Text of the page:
Cincinnati was not only a center for art pottery and furniture; it was also a significant hub for the production and trade of luxury silver wares. In the years prior to 1850, Cincinnati boasted the largest concentration of silversmiths, jewelers, watch and clockmakers in the Midwest. This exhibition will showcase 150 to 200 objects, ranging from elegantly wrought soup tureens to tea sets in styles that span the Neoclassical to Art Deco periods. Supplemented by a few key loans, the works are drawn primarily from the Cincinnati Art Museum’s collection of Cincinnati silver, which has quadrupled in size over the last decade. Many of these new additions, which have never been on display, will be accompanied by related account and sample books, archival photographs, portraits, and furnishings of the period.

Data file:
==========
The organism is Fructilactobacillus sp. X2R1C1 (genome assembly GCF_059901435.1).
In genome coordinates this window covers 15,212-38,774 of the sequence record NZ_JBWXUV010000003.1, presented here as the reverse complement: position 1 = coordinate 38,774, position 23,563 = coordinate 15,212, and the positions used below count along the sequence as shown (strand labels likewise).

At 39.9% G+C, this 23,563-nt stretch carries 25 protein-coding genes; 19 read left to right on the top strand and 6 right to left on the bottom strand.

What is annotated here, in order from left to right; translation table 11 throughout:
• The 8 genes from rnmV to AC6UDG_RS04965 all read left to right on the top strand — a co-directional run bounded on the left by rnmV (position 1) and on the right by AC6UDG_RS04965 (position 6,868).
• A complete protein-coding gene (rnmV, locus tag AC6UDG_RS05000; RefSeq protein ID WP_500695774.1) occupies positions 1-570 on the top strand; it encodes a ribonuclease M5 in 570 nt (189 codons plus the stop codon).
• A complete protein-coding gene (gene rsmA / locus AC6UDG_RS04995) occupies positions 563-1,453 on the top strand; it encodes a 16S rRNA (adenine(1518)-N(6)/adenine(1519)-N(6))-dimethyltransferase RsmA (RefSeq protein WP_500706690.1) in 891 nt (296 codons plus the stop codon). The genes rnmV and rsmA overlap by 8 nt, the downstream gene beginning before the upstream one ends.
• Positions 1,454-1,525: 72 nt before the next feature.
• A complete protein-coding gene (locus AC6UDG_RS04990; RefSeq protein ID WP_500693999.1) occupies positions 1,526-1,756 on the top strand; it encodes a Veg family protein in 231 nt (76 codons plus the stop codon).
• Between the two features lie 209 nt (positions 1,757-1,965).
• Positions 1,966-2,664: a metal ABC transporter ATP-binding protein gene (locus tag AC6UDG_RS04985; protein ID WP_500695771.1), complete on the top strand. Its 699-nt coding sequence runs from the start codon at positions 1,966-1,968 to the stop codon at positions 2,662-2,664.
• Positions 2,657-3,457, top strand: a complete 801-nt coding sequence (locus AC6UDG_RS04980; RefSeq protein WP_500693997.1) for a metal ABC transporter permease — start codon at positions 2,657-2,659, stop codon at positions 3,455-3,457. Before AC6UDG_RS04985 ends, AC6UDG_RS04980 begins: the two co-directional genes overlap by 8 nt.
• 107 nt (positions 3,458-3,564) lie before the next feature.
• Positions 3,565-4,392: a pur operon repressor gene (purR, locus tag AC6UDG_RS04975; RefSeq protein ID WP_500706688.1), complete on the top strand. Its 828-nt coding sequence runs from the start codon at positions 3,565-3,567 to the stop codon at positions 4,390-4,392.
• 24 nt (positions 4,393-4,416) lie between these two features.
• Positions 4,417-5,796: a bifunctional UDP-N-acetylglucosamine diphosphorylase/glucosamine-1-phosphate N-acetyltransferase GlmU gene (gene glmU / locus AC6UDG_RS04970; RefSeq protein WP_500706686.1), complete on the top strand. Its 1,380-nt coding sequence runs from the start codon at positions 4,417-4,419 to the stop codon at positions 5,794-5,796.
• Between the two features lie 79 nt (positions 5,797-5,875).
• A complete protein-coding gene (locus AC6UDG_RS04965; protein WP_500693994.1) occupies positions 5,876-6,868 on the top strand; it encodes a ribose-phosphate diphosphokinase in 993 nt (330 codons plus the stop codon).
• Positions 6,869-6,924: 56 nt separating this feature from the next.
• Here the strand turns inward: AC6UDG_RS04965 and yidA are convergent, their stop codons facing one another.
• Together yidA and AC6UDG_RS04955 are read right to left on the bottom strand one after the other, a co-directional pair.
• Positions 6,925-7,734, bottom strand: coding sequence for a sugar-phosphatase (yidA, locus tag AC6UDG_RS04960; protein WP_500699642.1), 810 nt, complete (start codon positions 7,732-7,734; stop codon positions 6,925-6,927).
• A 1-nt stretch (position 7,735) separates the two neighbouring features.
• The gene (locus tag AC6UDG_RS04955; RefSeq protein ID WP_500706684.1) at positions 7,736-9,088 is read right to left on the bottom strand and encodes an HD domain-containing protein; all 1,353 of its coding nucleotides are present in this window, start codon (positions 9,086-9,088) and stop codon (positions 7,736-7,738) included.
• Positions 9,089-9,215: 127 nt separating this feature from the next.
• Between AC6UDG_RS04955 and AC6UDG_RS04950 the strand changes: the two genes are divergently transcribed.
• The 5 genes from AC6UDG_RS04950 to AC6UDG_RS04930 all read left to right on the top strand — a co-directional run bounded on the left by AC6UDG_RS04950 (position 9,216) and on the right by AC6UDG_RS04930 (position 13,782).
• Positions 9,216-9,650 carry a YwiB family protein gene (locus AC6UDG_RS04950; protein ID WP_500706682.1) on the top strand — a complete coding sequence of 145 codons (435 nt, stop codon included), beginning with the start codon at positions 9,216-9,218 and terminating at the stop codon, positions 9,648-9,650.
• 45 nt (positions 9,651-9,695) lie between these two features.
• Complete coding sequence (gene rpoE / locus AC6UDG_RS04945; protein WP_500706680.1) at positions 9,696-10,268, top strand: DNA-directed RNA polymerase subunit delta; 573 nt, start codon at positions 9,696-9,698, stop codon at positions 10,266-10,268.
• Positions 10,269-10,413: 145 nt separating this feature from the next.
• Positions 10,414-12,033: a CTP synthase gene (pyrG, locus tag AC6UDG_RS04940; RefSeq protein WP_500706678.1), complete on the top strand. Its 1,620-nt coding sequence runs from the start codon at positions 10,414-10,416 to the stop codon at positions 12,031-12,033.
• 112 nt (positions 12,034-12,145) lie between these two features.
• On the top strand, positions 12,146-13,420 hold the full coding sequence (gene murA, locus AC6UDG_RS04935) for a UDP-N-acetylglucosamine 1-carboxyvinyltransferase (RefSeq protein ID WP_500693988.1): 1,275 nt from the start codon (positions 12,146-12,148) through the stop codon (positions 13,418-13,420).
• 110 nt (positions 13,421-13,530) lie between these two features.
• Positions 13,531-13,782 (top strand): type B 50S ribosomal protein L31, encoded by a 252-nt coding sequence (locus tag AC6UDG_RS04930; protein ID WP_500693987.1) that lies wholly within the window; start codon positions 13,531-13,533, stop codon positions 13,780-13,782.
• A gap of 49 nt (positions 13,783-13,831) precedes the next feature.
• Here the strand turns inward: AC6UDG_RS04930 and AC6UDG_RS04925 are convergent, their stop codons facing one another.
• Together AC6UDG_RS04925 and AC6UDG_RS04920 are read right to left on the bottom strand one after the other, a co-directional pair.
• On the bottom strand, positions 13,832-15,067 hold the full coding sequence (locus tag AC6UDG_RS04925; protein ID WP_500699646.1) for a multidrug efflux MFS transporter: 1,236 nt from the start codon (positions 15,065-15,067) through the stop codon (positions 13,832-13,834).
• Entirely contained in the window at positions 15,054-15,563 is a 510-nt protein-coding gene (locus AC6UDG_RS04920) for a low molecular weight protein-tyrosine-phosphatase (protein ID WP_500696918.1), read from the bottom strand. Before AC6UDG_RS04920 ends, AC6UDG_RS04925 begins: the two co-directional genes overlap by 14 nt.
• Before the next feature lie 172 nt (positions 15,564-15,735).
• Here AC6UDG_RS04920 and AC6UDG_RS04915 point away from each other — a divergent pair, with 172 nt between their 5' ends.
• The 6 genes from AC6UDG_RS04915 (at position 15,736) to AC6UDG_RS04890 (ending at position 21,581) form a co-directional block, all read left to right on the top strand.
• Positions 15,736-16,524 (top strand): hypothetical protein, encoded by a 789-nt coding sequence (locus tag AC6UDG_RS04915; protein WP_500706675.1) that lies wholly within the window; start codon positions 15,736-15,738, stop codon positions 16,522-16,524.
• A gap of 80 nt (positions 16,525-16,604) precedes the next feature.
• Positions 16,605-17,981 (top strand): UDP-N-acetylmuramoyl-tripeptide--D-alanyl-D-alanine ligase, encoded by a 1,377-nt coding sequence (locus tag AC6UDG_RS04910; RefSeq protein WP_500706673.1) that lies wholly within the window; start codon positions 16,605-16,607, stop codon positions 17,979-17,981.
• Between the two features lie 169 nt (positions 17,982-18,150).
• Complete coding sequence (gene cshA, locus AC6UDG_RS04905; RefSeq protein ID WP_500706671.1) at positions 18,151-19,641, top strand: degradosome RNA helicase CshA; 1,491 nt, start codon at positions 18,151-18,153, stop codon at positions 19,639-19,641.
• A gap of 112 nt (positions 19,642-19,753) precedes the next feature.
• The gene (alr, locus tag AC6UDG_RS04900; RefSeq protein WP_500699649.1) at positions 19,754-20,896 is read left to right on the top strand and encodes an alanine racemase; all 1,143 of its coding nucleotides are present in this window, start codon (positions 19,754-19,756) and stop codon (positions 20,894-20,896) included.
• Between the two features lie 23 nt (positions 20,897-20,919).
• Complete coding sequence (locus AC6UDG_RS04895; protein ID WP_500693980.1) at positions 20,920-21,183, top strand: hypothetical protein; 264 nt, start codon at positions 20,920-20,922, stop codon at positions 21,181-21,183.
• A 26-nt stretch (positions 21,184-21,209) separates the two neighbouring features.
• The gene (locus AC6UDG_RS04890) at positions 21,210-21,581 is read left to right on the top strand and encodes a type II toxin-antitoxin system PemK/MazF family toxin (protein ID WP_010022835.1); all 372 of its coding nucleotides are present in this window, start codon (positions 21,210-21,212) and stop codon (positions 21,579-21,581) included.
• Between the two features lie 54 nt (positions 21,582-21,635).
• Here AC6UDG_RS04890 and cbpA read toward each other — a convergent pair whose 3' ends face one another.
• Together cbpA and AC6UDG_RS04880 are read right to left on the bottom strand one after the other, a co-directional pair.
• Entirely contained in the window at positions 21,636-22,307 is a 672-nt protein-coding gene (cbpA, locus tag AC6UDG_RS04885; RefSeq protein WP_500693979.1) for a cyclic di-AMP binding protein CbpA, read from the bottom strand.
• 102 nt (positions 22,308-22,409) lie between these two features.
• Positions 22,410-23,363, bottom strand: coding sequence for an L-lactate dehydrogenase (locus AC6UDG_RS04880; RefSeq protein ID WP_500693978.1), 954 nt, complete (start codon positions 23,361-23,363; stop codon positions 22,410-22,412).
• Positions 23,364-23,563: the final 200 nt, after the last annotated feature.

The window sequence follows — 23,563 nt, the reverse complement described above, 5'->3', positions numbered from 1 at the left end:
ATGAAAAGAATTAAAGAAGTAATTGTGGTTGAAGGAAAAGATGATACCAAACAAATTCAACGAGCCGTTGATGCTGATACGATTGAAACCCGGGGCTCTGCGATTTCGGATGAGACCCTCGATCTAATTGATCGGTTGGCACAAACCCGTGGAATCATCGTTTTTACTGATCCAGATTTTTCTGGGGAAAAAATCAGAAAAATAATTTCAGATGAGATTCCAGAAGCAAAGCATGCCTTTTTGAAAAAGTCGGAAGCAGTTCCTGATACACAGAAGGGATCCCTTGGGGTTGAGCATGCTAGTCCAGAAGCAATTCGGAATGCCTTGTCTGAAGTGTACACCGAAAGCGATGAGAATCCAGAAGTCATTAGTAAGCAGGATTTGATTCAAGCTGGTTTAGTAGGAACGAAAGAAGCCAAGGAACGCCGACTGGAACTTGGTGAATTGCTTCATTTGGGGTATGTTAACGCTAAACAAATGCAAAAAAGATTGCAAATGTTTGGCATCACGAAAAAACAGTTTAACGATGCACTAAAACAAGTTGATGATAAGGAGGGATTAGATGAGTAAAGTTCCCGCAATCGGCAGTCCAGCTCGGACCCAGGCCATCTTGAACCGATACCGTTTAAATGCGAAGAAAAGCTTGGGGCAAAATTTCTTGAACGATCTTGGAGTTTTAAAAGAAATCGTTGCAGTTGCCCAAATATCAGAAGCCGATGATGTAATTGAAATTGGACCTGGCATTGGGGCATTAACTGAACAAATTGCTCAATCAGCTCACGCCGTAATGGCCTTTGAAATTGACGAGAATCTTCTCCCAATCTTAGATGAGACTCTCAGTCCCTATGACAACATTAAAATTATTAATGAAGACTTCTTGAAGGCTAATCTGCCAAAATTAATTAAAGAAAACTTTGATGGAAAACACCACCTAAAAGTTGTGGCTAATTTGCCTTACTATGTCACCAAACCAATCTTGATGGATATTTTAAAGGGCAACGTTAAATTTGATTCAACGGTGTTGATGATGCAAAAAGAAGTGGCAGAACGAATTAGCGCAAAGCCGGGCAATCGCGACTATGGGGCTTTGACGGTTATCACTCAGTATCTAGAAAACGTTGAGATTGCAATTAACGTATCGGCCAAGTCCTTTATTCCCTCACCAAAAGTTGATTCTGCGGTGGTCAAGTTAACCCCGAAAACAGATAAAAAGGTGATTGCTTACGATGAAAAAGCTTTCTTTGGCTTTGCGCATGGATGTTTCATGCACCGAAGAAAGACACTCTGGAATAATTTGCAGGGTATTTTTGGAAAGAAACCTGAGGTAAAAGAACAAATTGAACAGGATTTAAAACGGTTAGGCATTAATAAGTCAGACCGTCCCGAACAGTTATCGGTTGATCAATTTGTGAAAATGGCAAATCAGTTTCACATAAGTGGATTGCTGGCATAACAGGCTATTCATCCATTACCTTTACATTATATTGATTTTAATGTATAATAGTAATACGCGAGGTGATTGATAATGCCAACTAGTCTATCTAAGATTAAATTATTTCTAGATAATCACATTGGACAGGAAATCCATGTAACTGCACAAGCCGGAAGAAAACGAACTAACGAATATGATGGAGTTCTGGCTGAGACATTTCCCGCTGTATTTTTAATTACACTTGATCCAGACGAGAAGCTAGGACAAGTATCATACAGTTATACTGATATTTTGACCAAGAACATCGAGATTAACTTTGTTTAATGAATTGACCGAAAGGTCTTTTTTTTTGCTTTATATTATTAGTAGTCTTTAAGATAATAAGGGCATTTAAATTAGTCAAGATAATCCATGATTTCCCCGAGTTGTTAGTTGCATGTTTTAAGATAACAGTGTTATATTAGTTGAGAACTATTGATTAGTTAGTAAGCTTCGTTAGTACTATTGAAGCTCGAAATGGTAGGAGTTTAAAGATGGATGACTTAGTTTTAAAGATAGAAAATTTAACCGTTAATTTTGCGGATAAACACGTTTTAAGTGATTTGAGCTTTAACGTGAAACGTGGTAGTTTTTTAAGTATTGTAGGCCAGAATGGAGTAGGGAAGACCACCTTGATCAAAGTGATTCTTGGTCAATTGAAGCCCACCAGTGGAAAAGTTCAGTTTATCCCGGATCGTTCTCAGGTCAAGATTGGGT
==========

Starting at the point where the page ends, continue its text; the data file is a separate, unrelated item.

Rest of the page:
Amy Dehan, Curator of Decorative Arts and Design, curated the exhibition and was the primary author of the accompanying 400-page, color illustrated book. This publication represents the first new scholarship on the subject since 1975.
A Taste of Duveneck 2014
Cambridge Charitable Foundation, in memory of Charles H. Randolph
Marcia and Ron Joseph
Ohio Historical Decorative Arts Association
Lee Cowan Tour Group Fund
Image: Tureen, 1870s, Duhme & Co., United States (Cincinnati), coin silver, Museum Purchase: John S. Connor Endowment, Mark P. Herschede Endowment and Dwight J. Thomson Endowment., 1999.207
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